Relatives of missing University of Iowa student Mollie Tibbetts held a news conference in their hometown of Brooklyn today to give details on a reward. Mollie’s mother, Laura Caulderwood, explained what they are doing.
“We have set up a ‘Bring Mollie Tibbetts Home Safe Reward Fund’ at First State Bank here in Brooklyn Iowa,” Caulderwood says. “We believe that Mollie is still alive, and if someone has abducted her, we plead with you to please release her.”
Mollie Tibbetts disappeared on July 18th. Caulderwood says they’ve already raised $172,000 to offer as a reward for information that leads to them finding Mollie. “You can contact Crimestoppers of Central Iowa at 800-452-1111. Or email your tip online at www.crimestoppersofcentralIowa.com,” Caulderwood says. She says Crimestoppers allows you to come forward with information and remain anonymous.
“We are very thankful for all the efforts of law enforcement and our friends in searching for Mollie,” Caulderwood says. “It is our greatest hope that if someone has her that they would just release here, and claim that money that we have raised for her freedom.” You can also make a donation to the reward fund through the Crimestoppers website. Tibbetts father Rob says they are focused on bringing Mollie home.
“The family is holding up just fine. We are setting our personal feelings aside — this is a fight for our daughter — and we have all the tools that we can use,” Tibbetts says. Tibbetts would not comment on any other aspects of the investigation and focused solely on the reward information. He says they are letting the investigators do their job.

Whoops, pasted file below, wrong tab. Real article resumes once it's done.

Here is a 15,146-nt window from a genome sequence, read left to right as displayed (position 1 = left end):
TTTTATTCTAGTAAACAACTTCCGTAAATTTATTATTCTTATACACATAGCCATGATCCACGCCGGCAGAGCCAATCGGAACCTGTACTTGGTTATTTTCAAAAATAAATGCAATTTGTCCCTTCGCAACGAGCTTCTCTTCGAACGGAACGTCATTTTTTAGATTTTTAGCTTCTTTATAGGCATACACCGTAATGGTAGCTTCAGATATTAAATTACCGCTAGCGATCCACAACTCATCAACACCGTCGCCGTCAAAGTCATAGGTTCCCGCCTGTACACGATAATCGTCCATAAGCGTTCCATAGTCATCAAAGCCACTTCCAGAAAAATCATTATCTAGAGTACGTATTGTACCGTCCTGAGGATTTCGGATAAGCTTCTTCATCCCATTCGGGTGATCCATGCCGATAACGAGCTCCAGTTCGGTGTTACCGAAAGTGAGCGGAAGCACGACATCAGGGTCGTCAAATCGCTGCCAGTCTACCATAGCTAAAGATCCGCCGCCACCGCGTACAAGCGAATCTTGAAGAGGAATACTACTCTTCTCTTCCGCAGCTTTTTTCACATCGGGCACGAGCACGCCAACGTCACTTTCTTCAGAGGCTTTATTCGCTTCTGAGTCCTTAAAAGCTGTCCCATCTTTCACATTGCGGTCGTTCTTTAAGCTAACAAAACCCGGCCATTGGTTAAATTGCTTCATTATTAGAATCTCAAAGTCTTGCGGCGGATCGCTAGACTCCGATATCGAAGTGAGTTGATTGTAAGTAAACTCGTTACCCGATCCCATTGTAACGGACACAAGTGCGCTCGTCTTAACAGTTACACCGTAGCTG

“We are told very little by the authorities for very good reason. They are incredible partners. They’ve put together an incredible investigation. It’s large, it’s sophisticated, it’s aggressive, and they have been nothing but sensitive to our family. And to suggest otherwise is wrong,” Tibbetts says.
Tibbetts hopes the reward will spur someone who has information to come forward. “People are reluctant to come forward with information because they think it is irrelevant it’s trivial,” Tibbetts says. “Nothing is irrelevant, nothing is trivial, and the authorities have told us as much. They have the resources to sort our what’s right and what’s wrong. So if you have something that is either trivial or could implicate someone you know or love, come forward with the information. The authorities can sort that out and they can do it quickly.”
Investigators plan to hold another news conference Friday to give an update on the investigation.